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24 Excuses to Delay Farm Marketing Decisions

24 Excuses to Delay Farm Marketing Decisions

Expressions-16.jpgIf you have tried to originate grain for a day or for a lifetime, you’ve heard plenty of reasons NOT to sell grain. “OK,” you say, “why don’t we go ahead and put in an offer to sell the grain at a price that would work for you?” Then you find out there are even more excuses than you realized. Some of them are reasonable and some of them… not so much.

Like any decision, selling grain can be hard and takes practice and discipline to get good at it. As an originator, it can seem insurmountable. However, your message can sink in over time. Like water dripping on a rock. Don’t be discouraged and continue to help the ones that will let you.

Here’s some good news: You are not alone! As proof, we’ve collected some quotes from grain originators across North America of excuses they’ve heard from their customers who are delaying their farm marketing. In no particular order, here they are:


“I can't sell any grain until my neighbor does because I don't want him to think I need the money.” 

"I can't sell because it is my retirement fund.  I want to leave it on DP until then".  Said the fellow 3 years ago...............he doesn't retire for another 3 years!

“To avoid paying too much income tax.”

“Price might go up tomorrow.”

“Can't sell because price is below profit level.”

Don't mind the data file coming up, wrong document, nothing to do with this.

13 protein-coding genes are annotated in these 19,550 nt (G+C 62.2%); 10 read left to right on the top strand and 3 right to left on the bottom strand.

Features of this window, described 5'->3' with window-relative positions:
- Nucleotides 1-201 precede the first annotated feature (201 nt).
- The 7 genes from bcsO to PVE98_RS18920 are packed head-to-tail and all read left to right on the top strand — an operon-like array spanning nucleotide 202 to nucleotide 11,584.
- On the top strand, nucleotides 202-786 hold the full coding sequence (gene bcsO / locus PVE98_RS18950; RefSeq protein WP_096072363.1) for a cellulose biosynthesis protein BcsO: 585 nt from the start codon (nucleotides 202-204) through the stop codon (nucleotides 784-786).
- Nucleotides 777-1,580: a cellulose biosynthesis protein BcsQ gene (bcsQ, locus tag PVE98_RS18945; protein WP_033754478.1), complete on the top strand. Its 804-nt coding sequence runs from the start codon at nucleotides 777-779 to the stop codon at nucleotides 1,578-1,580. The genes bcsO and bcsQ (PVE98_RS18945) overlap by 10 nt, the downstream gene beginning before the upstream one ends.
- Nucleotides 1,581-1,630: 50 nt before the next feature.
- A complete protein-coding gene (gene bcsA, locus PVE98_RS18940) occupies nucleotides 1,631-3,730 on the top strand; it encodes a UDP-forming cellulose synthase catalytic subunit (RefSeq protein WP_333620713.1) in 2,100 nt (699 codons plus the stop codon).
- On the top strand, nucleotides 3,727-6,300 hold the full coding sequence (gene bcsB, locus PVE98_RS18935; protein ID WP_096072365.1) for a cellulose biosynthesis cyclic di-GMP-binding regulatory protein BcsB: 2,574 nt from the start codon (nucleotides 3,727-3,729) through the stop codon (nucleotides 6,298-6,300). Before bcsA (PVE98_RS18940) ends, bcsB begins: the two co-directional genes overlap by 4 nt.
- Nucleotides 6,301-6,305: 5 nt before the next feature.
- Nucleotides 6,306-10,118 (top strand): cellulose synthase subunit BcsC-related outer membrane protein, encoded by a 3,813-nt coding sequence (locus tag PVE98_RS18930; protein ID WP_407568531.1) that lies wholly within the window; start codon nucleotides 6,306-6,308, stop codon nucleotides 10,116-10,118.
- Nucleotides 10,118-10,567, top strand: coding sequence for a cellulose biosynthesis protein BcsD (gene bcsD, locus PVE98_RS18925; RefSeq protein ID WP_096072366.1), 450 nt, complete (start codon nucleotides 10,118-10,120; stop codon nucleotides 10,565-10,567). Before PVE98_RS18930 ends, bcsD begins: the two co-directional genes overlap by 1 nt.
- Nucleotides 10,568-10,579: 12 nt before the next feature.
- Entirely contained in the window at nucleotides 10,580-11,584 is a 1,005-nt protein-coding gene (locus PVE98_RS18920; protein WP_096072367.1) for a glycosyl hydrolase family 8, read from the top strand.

“Last time I set targets, prices got higher.”

“I can't sell now because of the drought that might come this summer and the price will go up.”

“I can't sell until my fiscal year ends.”  I've explained that we can price now and pay later, but that doesn't seem to make any sense, he'd rather just pay storage month after month.

"If I have money in the bank, I might spend it. It's harder to spend corn in a bin."

“Every time I put in a target, price goes way higher.“

“I just want to watch the market.”

“I always sell in the summer.”

“I can't sell my corn in the bin because I haven't dried it yet.” (conversation in March) 

“Can't make any money at these prices.” (says he who doesn't know his input costs) 

“I might not grow it.” 

“Don't want to sell beans at harvest, combine payment isn't due till June.” 

“One time I contracted grain for harvest and it went higher, I'll never do that again.” 

“Price will go up. I don't think there's as much corn out there as people think.” 

“Guy on the radio said to wait.”

“If I put in a target, the market will know where I want to sell. That's bad because of resistance levels or HFT or something.”

“Futures are higher for the fall than for now.  That means the price is going to be higher if I wait till this summer.”

"Farmers are only going to grow what they lose the least amount of money on.  If they are going to lose $150 dollars on beans and $100 dollars on corn, everyone is going to grow corn."  Very optimistic guy as you can tell.

“I don't care what the USDA report says (and I don't care about the report from every other private forecaster, or the basis, or what I saw on my cross-country trip to the Ozarks, or the view out my back door), that crop just isn't out there.”

“I sold too early back in 1996.  Boy, I'll never do that again.  I didn't listen to Grandpa's rule that he made when the same thing happened to him in 1973.”

Please use the comment section below to share some of the quotes you've heard from your experiences.

If you'd like to hear more about how others in the grain business are addressing the problems you deal with every day, get connected with us.


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